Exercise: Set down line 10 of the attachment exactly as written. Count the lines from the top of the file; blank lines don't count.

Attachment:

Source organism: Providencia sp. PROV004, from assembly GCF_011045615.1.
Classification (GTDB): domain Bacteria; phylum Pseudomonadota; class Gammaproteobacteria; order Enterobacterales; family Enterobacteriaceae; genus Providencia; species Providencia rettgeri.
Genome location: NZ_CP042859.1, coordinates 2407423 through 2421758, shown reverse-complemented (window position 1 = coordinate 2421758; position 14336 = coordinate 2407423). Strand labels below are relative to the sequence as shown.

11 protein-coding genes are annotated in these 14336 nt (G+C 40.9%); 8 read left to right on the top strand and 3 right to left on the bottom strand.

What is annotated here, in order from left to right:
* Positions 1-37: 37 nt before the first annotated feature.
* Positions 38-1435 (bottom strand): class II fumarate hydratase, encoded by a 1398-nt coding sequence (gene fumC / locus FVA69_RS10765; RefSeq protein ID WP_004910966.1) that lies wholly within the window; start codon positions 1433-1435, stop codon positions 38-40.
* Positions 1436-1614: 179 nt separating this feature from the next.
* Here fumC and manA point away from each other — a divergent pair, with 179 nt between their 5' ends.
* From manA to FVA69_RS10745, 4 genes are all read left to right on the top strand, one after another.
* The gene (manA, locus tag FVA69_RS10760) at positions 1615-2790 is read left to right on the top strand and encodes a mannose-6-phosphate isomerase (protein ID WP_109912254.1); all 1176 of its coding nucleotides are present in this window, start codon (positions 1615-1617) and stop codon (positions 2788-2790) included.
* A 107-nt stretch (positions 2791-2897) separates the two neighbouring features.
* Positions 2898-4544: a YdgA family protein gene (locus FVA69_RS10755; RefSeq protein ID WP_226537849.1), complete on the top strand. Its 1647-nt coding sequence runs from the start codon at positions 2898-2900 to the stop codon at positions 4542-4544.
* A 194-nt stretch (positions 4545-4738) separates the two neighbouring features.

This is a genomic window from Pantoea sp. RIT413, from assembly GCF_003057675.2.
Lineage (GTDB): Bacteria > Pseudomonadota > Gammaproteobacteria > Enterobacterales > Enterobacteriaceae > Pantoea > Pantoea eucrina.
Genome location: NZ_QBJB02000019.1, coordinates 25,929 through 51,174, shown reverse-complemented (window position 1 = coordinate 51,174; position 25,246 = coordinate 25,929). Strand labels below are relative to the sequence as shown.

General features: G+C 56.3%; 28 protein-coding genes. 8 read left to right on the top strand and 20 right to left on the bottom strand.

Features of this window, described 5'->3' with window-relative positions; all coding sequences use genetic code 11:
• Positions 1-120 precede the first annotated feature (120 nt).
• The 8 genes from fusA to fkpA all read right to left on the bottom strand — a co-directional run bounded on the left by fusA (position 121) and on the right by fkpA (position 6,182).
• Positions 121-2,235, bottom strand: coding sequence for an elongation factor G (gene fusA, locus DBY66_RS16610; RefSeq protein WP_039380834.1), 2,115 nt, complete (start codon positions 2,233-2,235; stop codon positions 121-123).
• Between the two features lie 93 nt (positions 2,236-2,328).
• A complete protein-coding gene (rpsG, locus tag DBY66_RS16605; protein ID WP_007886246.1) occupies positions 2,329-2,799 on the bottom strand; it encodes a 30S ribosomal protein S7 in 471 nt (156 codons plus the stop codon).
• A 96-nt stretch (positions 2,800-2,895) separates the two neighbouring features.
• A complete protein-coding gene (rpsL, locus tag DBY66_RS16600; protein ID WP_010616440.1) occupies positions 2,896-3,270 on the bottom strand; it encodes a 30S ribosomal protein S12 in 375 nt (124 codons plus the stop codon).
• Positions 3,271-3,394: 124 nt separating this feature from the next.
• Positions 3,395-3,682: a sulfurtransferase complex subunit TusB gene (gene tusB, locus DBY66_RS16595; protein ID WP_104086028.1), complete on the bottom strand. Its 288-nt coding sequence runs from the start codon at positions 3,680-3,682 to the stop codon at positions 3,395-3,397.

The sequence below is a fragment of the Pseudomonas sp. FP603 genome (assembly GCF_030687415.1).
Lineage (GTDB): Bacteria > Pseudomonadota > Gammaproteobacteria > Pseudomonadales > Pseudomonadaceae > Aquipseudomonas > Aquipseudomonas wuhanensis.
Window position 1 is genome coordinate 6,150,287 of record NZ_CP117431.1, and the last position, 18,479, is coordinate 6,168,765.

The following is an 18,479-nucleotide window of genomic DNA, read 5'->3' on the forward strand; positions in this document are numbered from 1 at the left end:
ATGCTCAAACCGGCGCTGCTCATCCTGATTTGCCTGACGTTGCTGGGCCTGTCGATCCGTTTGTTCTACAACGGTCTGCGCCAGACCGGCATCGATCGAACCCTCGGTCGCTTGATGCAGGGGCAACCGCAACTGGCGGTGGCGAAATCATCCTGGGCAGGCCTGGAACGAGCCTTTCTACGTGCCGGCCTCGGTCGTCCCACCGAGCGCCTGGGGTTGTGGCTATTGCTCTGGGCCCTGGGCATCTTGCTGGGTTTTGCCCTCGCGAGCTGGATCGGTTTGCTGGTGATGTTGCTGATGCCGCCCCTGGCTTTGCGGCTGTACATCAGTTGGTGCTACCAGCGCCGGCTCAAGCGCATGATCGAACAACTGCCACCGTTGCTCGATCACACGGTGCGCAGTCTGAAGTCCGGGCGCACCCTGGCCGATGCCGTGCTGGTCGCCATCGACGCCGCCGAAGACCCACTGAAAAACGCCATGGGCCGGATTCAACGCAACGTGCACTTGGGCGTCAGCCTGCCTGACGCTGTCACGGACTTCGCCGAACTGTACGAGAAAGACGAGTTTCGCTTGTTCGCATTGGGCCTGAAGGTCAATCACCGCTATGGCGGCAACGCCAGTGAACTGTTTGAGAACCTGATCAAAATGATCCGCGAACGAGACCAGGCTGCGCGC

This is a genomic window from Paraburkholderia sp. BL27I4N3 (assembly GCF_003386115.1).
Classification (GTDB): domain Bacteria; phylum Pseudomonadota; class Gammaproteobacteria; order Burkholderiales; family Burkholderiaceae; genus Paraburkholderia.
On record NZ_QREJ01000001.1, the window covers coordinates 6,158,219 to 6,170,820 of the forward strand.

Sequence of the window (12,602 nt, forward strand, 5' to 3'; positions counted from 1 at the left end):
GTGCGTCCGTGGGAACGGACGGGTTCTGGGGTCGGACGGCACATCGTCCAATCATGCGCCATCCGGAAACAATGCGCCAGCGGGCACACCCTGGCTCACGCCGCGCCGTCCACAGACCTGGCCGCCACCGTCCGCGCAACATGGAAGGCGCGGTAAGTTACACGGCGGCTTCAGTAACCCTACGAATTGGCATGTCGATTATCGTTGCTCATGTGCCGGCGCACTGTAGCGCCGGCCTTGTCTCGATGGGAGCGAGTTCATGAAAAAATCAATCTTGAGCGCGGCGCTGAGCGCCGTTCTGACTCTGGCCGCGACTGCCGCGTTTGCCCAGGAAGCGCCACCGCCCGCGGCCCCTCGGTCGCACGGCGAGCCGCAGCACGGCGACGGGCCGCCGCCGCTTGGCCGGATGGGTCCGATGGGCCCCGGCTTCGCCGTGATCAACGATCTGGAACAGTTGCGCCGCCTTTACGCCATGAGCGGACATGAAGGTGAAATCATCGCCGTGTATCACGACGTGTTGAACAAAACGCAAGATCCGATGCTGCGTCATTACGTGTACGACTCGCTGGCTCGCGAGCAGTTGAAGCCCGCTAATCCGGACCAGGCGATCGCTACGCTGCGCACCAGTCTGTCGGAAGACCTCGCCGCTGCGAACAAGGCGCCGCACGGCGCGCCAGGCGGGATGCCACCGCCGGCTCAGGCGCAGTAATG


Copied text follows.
* From manA to FVA69_RS10745, 4 genes are all read left to right on the top strand, one after another.